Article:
Let the record reflect that B.J. Upton hustled last night

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My virtual friend* Jonah Keri alerted me to something interesting from last night’s Rays-Orioles game. I didn’t see it live, but I just went back and watched the highlight on MLB.tv and I agree that it’s interesting enough to be worth passing along.

*While my previous professional life involved meeting real people, life as a blogger basically entails talking to people on the Internet all day. Jonah is one of those people who — if we were insurance salesmen or consultants or something — I would have met in person a long time ago, but because we’re both basically Internet baseball people, we’ve only chatted, exchanged tweets and emails, etc.  There are a lot of people I know like that, actually, and henceforth I’m just going to refer to them as my “virtual friends” until I’ve actually had the chance to meet them in person. After all, what if I met Jonah tomorrow and we hated each others’ guts on some visceral level?  Would have hated to call him my friend without knowing that!

One out, seventh inning, Rays up 8-4, runners on the corners and Miguel Tejada at bat.  Tejada hits a ball into right center that Rays’ right fielder Ben Zobrist had to run for, but totally should have caught. Instead, it hit off his glove and skipped to the warning track.  Jonah watches a lot of Rays games these days — for good reason — and says that it’s a play that Zobrist usually makes.

Zobrist goes after the ball, but it’s B.J. Upton — not Zobrist — who is, in Jonah’s words “hustling his ass off.” Upton beats Zobrist to the ball, grabs it and throws it in.

It’s a little thing in the course of a long season — and it didn’t end up saving any runs here — but how often do we hear about B.J. Upton hustling?  Never, really, but you can be damn sure that the moment he loafs he’s going to be all over ESPN and the blogs and everywhere. For that matter, if Upton just let a ball doink off his glove like Zobrist did — which did end up costing the Rays runs — I’m guessing he’d get a lot more flak for it than Zobrist did.

Again, not a big thing, but I think it’s worth noting that B.J. Upton hustled last night.

Astros push ALCS to Game 7 with 7-1 stunner against Yankees

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There’s just something about playing in your home ballpark. The Astros decimated the Yankees at Minute Maid Park on Friday, riding seven scoreless innings from Justin Verlander and a pair of big runs from Jose Altuve to win 7-1 and force a Game 7 in the American League Championship Series.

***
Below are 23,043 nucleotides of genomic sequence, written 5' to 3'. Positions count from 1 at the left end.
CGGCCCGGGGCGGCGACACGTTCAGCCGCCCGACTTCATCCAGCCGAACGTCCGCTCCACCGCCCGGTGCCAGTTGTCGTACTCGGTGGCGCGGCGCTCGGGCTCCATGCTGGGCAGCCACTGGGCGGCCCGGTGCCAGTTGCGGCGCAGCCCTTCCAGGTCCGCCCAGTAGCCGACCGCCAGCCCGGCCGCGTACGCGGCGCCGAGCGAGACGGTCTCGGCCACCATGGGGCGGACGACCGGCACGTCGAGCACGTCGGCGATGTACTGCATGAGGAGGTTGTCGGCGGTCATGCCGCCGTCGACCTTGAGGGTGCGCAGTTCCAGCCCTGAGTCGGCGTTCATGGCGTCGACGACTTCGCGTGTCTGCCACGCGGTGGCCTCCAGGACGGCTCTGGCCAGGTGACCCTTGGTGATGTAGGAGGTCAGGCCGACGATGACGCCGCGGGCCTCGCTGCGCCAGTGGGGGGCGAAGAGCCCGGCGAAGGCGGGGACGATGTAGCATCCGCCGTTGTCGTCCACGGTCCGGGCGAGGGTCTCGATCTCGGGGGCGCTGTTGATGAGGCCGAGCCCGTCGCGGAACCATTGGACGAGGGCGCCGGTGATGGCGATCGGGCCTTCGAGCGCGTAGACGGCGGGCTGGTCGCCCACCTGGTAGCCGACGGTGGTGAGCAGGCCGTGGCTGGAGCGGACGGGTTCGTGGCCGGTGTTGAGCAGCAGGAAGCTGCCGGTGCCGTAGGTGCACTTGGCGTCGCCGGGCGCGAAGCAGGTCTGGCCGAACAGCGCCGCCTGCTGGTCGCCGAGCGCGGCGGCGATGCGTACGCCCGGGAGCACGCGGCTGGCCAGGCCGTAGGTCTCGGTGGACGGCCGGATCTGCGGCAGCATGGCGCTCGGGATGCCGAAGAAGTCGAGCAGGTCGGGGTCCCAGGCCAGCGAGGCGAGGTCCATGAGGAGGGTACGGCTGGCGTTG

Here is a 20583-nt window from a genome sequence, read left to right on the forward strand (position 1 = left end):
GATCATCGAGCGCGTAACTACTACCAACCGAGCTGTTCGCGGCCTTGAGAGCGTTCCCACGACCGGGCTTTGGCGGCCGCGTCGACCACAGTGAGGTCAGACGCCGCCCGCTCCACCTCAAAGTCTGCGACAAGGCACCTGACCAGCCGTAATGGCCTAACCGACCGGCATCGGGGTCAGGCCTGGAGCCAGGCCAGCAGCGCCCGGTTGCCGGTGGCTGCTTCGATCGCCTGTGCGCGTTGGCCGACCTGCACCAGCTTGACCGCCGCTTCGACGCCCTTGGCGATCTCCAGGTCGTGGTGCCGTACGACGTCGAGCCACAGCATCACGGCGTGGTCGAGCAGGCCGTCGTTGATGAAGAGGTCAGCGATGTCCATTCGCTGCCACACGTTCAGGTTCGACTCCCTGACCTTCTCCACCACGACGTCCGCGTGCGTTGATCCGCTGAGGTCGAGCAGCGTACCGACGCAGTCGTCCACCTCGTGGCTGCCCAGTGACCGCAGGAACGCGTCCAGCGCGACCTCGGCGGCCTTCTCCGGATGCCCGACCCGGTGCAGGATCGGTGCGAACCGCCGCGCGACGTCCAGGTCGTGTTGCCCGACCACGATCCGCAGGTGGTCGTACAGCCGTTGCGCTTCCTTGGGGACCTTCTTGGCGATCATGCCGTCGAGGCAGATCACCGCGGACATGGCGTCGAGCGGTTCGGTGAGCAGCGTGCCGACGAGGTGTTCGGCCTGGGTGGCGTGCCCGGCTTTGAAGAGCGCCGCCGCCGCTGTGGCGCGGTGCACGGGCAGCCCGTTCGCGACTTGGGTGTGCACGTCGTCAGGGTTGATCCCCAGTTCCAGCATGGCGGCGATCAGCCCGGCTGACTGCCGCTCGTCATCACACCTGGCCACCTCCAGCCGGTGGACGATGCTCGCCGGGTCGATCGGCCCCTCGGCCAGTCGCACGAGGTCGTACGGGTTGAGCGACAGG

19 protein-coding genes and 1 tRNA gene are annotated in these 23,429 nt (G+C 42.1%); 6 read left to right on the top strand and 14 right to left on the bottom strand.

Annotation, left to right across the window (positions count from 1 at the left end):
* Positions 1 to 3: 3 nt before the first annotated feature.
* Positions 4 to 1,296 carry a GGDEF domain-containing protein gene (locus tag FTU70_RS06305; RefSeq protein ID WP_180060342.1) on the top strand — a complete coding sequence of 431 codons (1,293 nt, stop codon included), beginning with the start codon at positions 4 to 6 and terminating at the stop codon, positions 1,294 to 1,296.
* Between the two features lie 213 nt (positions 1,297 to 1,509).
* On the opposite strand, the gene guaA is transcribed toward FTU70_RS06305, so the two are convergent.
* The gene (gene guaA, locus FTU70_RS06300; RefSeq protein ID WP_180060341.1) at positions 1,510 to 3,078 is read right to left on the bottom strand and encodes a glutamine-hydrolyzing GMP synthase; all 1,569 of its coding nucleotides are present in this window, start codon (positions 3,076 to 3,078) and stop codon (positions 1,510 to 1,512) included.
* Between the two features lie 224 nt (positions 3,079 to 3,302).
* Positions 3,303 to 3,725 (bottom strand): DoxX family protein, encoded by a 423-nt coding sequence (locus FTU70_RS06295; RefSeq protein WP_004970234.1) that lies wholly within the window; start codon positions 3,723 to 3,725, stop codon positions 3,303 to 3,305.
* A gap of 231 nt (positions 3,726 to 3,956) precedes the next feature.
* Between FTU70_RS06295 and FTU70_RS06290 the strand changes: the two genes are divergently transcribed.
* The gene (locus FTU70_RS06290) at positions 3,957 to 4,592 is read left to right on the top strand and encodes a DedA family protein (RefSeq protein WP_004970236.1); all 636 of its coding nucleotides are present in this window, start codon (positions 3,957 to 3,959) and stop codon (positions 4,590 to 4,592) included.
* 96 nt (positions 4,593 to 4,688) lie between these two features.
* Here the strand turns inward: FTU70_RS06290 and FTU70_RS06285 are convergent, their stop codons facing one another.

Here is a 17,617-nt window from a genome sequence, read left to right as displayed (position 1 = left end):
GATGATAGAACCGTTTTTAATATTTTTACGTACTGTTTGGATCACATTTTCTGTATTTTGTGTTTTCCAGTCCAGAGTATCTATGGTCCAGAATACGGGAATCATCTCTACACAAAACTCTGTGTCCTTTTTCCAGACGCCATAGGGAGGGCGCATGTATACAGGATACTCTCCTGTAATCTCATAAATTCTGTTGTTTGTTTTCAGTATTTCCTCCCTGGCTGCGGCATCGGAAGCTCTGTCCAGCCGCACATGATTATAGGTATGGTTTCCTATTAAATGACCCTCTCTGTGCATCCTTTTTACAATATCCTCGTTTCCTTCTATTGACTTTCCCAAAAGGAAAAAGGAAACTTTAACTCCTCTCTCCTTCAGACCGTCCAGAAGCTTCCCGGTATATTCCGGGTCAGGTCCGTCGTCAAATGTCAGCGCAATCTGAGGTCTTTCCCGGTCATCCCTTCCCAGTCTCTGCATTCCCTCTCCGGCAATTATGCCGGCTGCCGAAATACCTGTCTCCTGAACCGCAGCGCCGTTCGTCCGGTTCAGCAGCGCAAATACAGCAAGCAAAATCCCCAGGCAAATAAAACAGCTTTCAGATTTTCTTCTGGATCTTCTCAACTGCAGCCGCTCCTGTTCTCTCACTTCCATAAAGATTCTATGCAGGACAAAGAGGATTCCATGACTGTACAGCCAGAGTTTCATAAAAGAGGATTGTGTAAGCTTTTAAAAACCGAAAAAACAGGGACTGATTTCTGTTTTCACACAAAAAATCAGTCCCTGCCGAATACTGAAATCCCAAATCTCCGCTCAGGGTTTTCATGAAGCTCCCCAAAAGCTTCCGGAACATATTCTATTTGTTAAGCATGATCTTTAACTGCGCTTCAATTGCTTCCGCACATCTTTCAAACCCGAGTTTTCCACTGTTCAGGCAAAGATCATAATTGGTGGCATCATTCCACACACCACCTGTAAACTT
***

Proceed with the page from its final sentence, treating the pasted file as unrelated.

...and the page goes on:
Through the first four innings, however, the teams looked equally matched. Luis Severino no-hit the Astros through 3 2/3 innings, losing his bid on Carlos Correa‘s line drive single in the fourth. The Astros returned in the fifth to do some real damage, drawing two walks and plating the first run of the night with Brian McCann‘s ground-rule double off of the right field wall. Things didn’t get any easier for Severino. Jose Altuve lined a two-RBI base hit into left field, upping Houston’s advantage to three runs.

Verlander, meanwhile, muted the Yankees’ offense with seven innings of five-hit, eight-strikeout ball. While he didn’t come close to matching his complete game effort in Game 2, he was still plenty dominant against a struggling New York lineup. No player reached past first base until the sixth inning, when a pair of base hits from Chase Headley and Didi Gregorius gave the Yankees their first runner in scoring position. That didn’t last long, though, as Gary Sanchez grounded out on a 3-0 slider to end the inning.

In the seventh, Houston’s ace got into another spot of trouble. He walked Greg Bird on six pitches to start the inning, then plunked Starlin Castro on the wrist. Aaron Hicks struck out, in part thanks to a questionable call by home plate umpire Jim Reynolds, but it was Todd Frazier who presented the biggest threat after returning an 0-1 fastball for a 403-foot fly out to left field. Luckily for Verlander, George Springer was there to bail him out with a leaping catch at the wall.

The Yankees kept things exciting in the eighth, too. Aaron Judge ripped his third postseason home run off of Brad Peacock, taking a 425-footer out to the train in left field to spoil the Astros’ shutout. That was the only real break the Yankees got, however, as Altuve, Alex Bregman and Evan Gattis returned in the bottom of the inning to tack on another four runs, including Altuve’s solo shot off of David Robertson:

Ken Giles handled the ninth, expending 23 pitches and giving up a base hit and a walk before retiring Frazier and Headley to end the game. Thanks to Houston’s winning efforts, the two teams will compete in their first seven-game Championship Series since 2004 — and this time, at least one of them is guaranteed to come away with a win.

Game 7 of the ALCS is set for Saturday at 8:00 PM ET. Houston right-hander Charlie Morton (14-7, 3.62 ERA) is scheduled to face southpaw CC Sabathia (14-5, 3.69 ERA).